Thirty-one years after his Supreme Court confirmation, Judge Clarence Thomas has his moment.
It’s been a while. For most of those three decades, the ultra-conservative lawyer sat in the shadows, on the sidelines, largely silent. He wrote few opinions and said less. In photos, he always looked unhappy and uncomfortable, as if he was well aware of what critics thought of him, especially the many black people who saw him as an utterly unworthy replacement for the first black justice, civil rights hero Thurgood Marshall.
Of course, it was President George HW Bush’s cynical racial calculation that brought Thomas to justice — in an effort to appeal to harder-edged conservatives while appearing progressive — but it’s Thomas who has long suffered the brunt of our disdain. .
He deserved it. Inconspicuous as he has been, Thomas has nevertheless carried water for the far right, which has been exponentially emboldened by the Trump presidency and the GOP’s rapid transformation into a fact-denying cult of little use for sound reasoning, legal or otherwise.
But Thomas has always benefited from it.
Now he finally draws attention. Its unanimous opinion on the court’s decision to rule Roe vs. Overthrowing Wade not only agrees, it urges the right wing to more fascism, more undoing of rights not explicitly mentioned in the 14e Amendment, rights that Thomas believes are not protected by a “substantive fair trial”. Unlike his fellow conservative lawyers, Thomas takes a certain delight in kicking cans, a triumphalism that feels downright Trumpian.
But the most annoying thing is that Thomas’ fame is made possible by another black man: President Obama.
That may sound unlikely. In the public sphere, Obama and Thomas barely exist in the same conversations. They are political contradictions: Obama, the liberal, is the heir to the civil rights movement that reached its peak in the 1960s—the so-called Joshua generation—while the elder Thomas joined a small cadre of black conservatives who formed the nation in the 1990s. darlings of the white right. (It must be said that Thomas is more extreme than most of those conservatives, and as a Supreme Court justice with a job for life, he has the most power.)
Yet these two very different black men have a leading role in the sordid narrative of the right’s attempt to take over American politics by any means necessary.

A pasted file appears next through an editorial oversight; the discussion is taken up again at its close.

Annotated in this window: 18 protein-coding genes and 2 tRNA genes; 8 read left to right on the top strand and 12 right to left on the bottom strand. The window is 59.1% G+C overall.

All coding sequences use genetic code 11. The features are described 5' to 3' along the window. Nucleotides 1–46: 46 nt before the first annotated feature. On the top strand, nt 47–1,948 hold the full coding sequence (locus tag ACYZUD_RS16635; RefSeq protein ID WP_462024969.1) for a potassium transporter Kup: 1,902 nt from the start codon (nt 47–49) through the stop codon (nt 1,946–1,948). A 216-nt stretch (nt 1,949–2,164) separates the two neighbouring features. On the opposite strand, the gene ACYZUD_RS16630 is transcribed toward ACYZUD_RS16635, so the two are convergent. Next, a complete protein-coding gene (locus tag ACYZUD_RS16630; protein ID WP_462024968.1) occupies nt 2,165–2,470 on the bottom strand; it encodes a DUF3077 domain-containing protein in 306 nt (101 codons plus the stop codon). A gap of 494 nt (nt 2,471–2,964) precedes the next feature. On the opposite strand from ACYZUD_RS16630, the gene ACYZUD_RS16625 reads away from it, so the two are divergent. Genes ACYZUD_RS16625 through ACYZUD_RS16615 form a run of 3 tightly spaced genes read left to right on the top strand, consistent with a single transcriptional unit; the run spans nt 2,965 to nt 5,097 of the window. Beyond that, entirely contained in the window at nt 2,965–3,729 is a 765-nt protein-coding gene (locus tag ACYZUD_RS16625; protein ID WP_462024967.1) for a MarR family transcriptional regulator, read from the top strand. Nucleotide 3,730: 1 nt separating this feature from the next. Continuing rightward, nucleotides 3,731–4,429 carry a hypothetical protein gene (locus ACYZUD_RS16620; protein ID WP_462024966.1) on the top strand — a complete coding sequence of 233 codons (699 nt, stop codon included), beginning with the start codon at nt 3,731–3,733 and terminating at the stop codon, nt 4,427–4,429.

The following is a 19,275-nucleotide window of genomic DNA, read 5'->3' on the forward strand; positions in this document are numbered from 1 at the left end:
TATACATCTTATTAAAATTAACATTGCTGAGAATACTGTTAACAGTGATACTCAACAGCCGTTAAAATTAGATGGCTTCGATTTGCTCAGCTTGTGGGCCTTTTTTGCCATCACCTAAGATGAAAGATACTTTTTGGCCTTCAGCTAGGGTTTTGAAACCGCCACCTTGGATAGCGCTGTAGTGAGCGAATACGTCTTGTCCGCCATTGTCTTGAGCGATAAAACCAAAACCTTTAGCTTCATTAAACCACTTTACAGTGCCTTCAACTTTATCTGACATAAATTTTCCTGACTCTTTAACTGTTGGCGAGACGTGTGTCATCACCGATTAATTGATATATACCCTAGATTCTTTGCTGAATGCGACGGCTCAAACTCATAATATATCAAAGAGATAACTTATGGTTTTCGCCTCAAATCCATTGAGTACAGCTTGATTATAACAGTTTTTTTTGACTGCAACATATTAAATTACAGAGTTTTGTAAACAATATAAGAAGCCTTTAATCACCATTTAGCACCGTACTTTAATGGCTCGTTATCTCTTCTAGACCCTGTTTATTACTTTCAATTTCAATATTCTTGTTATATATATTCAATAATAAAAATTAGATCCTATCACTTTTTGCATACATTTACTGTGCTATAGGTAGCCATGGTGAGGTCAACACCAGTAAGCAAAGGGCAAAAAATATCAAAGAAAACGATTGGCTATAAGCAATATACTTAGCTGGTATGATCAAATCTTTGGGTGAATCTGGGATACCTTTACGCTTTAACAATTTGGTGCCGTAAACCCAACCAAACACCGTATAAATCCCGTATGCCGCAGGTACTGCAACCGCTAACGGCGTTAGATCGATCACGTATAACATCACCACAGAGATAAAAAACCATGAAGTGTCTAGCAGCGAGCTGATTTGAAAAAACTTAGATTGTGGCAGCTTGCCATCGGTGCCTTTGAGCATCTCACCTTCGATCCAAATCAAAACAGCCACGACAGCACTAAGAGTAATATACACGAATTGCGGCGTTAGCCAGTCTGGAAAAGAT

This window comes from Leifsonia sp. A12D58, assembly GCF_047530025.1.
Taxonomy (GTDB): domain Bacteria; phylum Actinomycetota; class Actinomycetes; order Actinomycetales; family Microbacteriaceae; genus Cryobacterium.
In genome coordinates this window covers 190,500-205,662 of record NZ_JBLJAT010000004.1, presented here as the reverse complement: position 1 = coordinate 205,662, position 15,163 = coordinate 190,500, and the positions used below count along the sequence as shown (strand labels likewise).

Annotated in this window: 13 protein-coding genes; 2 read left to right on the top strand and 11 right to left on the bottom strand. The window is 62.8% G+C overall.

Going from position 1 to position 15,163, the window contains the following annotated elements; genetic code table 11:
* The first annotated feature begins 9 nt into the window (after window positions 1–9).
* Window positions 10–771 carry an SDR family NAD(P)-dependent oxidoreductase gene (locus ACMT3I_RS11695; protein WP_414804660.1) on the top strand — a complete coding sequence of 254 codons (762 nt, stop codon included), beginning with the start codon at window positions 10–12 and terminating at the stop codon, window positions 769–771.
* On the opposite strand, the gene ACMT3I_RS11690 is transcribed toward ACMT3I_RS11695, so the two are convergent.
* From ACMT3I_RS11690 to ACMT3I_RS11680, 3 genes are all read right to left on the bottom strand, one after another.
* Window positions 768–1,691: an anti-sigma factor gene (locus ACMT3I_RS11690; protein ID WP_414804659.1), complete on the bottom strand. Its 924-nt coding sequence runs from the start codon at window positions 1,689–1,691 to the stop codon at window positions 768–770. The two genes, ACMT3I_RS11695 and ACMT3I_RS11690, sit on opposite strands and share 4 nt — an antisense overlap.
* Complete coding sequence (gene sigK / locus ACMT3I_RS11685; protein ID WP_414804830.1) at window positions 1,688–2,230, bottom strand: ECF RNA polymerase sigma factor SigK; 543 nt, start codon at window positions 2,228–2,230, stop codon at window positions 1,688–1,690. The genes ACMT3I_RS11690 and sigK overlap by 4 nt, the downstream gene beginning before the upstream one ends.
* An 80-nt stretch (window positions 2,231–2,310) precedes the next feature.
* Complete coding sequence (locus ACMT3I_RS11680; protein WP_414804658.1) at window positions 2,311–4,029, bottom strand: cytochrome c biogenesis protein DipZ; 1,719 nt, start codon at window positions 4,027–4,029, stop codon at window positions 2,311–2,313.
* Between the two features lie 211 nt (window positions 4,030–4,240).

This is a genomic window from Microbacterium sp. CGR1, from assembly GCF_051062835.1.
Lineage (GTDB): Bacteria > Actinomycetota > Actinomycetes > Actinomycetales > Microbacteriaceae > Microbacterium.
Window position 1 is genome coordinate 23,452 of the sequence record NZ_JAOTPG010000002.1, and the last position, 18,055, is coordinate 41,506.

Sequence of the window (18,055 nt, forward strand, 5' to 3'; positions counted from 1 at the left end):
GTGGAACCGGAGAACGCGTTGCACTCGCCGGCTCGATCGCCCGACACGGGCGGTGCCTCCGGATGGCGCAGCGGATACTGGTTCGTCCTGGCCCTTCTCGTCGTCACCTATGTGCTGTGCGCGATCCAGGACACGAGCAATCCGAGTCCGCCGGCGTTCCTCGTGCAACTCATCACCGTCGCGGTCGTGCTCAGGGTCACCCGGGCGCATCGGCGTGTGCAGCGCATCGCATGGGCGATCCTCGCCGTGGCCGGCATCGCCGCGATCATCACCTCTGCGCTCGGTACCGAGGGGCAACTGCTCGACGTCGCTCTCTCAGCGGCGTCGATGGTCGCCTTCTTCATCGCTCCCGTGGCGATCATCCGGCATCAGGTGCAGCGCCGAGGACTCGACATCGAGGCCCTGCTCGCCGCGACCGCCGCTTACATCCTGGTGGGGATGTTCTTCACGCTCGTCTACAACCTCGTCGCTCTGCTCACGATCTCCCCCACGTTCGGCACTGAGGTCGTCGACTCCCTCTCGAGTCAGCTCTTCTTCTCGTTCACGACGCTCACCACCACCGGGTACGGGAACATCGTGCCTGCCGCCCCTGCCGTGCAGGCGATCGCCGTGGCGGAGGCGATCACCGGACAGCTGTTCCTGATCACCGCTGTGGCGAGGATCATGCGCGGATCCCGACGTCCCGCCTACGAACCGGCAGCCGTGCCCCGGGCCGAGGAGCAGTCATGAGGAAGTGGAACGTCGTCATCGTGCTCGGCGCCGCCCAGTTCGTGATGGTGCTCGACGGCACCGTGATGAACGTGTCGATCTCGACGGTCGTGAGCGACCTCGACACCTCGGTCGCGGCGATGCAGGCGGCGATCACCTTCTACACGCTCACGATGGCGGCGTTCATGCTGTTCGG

Let’s look at it again: Obama’s election in 2008 was a jump start for a reactionary movement that found in the first black president a justification for a kind of overt racism that had long lived on the fringes. Obama largely hated the tea party, which in turn sparked an intense new hatred of the federal government that Obama led as president.
This hyper resentment on the right virtually broke Congress, because partnering with even moderate Democrats meant partnering with an illegitimate black leader. Bipartisan legislation and the goal of serving a single American audience became not things to strive for, but things to fight against. This no-prisoner stance tainted electoral politics and other public institutions, including the Supreme Court. And here we are.
It’s worth noting that opposition to Obama’s ascension has been accompanied by an increase in white violence, represented by gun and bullet sales that exploded in 2008. Those sales have never waned. Ryan Busse, the former gun manufacturers director who wrote an industry briefing last year, called Obama’s election the gift to gun lawyers that has continued to be given. The right’s slavish defense of gun rights, even amid mass shootings, led to the recent Supreme Court ruling overturning New York’s 100-year-old hidden-carry law. Call it Thomas’ warm-up act.
The contrast between Obama and Thomas is so much greater than the usual policy differences between liberal and conservative. As president, Obama repeatedly called for a more perfect union; Thomas thinks the nation was perfect at its founding, despite the fact that the constitution he venerates accommodated slavery and the dispossession of indigenous peoples and excluded women and non-landowners.
It’s one thing to be a black conservative who praises self-reliance and thinks the evidence for systematic racism is overblown — that’s to embrace a certain ahistoricism embedded in wider American culture. Sad, but understandable. But to be a black “original” Supreme Court judge who believes he must abide by a document designed to exclude and dehumanize people like him is just surreal.
That’s not about conservatism, it’s about defying reality because you can. It’s about giving in to the worst American arrogance, the kind of black people who are almost never in a position to exercise, not that we want to. Thomas takes the opportunity.
All of us in this country will suffer the consequences of the Trump court’s arrogance – indeed, we have suffered for a while. Thomas’s authoritarianism, fully unleashed in the Roe reversal, is just one more scandalous moment in a stream of scandalous, unsavory moments that is the modern tale of the right.
The cold consolation is that Thomas clearly belongs to that story, not to the story of black struggle and progress that is so central to the full realization of a democratic America.
In all the chaos and uncertainty, that remains something to celebrate. Happy Fourth of July.
Erin Aubry Kaplan is a contributing writer for Opinion.